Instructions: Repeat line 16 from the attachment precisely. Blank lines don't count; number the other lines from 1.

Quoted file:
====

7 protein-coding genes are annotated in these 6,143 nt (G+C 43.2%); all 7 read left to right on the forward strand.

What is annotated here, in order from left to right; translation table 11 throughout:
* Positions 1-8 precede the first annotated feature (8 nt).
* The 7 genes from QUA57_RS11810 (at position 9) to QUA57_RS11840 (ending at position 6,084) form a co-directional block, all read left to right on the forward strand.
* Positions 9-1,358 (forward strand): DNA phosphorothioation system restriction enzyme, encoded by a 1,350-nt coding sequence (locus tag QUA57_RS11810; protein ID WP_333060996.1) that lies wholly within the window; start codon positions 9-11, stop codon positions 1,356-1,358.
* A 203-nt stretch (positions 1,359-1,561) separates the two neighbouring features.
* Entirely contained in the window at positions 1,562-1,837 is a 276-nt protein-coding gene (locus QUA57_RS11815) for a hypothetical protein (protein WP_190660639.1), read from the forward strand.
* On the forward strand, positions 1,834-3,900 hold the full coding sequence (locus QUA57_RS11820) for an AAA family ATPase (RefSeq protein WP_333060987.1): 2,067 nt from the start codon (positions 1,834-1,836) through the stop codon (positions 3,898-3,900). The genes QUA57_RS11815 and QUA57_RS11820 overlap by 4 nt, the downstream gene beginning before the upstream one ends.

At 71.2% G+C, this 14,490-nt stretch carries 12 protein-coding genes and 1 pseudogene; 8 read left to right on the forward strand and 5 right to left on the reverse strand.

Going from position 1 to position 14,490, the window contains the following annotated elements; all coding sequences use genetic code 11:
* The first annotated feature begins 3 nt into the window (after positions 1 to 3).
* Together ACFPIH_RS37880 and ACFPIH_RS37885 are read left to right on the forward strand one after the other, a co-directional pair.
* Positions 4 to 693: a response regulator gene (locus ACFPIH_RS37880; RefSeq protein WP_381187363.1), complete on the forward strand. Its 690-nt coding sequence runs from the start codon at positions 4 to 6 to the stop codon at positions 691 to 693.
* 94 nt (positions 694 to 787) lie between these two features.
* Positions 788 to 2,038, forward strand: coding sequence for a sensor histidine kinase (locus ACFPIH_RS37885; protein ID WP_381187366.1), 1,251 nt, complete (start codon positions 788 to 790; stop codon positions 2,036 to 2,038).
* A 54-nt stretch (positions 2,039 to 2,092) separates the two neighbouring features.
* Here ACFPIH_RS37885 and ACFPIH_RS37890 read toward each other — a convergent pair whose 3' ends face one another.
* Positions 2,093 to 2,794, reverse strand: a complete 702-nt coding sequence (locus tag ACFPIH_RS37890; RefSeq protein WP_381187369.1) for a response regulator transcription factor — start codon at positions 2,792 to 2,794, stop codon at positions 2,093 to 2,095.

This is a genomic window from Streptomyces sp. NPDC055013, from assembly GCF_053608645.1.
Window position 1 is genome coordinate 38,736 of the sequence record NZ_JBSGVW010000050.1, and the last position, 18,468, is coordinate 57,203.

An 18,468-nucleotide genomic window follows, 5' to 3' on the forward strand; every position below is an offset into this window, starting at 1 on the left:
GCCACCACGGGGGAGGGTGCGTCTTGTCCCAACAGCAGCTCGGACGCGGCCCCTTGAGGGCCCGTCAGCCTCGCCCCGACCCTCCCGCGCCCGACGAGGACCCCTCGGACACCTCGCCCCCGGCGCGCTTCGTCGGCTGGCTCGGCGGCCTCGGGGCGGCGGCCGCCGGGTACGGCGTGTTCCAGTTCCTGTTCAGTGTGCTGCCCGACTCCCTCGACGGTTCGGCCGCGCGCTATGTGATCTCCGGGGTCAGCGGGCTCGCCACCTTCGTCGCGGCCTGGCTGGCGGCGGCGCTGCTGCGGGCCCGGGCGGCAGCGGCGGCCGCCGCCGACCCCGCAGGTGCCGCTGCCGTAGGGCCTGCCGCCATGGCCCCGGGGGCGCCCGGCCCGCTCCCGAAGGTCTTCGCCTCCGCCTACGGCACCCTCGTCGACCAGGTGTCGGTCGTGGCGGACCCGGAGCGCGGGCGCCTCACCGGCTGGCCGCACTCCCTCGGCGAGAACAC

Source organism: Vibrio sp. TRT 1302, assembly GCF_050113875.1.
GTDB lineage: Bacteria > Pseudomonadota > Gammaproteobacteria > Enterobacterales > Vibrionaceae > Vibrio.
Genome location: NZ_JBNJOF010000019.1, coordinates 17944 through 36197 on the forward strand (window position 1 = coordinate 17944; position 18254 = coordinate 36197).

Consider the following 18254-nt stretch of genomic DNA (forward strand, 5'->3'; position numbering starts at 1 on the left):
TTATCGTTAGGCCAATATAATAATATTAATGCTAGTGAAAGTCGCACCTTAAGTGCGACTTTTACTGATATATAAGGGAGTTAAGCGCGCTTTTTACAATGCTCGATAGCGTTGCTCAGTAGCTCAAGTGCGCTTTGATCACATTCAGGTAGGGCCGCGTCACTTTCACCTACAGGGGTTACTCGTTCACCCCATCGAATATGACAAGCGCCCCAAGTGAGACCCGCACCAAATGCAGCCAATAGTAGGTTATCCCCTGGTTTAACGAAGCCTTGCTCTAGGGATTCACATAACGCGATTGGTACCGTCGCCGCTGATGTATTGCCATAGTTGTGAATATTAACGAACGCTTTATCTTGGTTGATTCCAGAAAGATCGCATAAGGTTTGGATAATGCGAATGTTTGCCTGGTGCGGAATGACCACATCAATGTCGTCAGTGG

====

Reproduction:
* A 54-nt stretch (positions 2,039 to 2,092) separates the two neighbouring features.